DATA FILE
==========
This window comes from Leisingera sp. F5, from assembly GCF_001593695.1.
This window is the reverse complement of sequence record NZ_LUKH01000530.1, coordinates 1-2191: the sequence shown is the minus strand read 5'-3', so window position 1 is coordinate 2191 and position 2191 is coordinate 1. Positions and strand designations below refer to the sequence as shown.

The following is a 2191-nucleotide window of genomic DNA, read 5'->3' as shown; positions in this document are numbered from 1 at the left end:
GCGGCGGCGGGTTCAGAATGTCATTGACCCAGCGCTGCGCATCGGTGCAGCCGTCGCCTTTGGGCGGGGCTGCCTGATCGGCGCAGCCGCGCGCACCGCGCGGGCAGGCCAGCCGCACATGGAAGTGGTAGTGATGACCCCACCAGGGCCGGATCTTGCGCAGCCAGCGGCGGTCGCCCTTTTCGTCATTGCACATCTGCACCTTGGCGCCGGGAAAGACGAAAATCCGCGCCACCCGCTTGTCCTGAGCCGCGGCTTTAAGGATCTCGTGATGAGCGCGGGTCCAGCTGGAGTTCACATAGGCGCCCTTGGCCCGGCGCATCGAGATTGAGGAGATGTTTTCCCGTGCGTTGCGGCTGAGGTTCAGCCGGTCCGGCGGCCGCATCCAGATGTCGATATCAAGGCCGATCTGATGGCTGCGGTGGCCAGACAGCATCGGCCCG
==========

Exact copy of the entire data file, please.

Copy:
This window comes from Leisingera sp. F5, from assembly GCF_001593695.1.
This window is the reverse complement of sequence record NZ_LUKH01000530.1, coordinates 1-2191: the sequence shown is the minus strand read 5'-3', so window position 1 is coordinate 2191 and position 2191 is coordinate 1. Positions and strand designations below refer to the sequence as shown.

The following is a 2191-nucleotide window of genomic DNA, read 5'->3' as shown; positions in this document are numbered from 1 at the left end:
GCGGCGGCGGGTTCAGAATGTCATTGACCCAGCGCTGCGCATCGGTGCAGCCGTCGCCTTTGGGCGGGGCTGCCTGATCGGCGCAGCCGCGCGCACCGCGCGGGCAGGCCAGCCGCACATGGAAGTGGTAGTGATGACCCCACCAGGGCCGGATCTTGCGCAGCCAGCGGCGGTCGCCCTTTTCGTCATTGCACATCTGCACCTTGGCGCCGGGAAAGACGAAAATCCGCGCCACCCGCTTGTCCTGAGCCGCGGCTTTAAGGATCTCGTGATGAGCGCGGGTCCAGCTGGAGTTCACATAGGCGCCCTTGGCCCGGCGCATCGAGATTGAGGAGATGTTTTCCCGTGCGTTGCGGCTGAGGTTCAGCCGGTCCGGCGGCCGCATCCAGATGTCGATATCAAGGCCGATCTGATGGCTGCGGTGGCCAGACAGCATCGGCCCG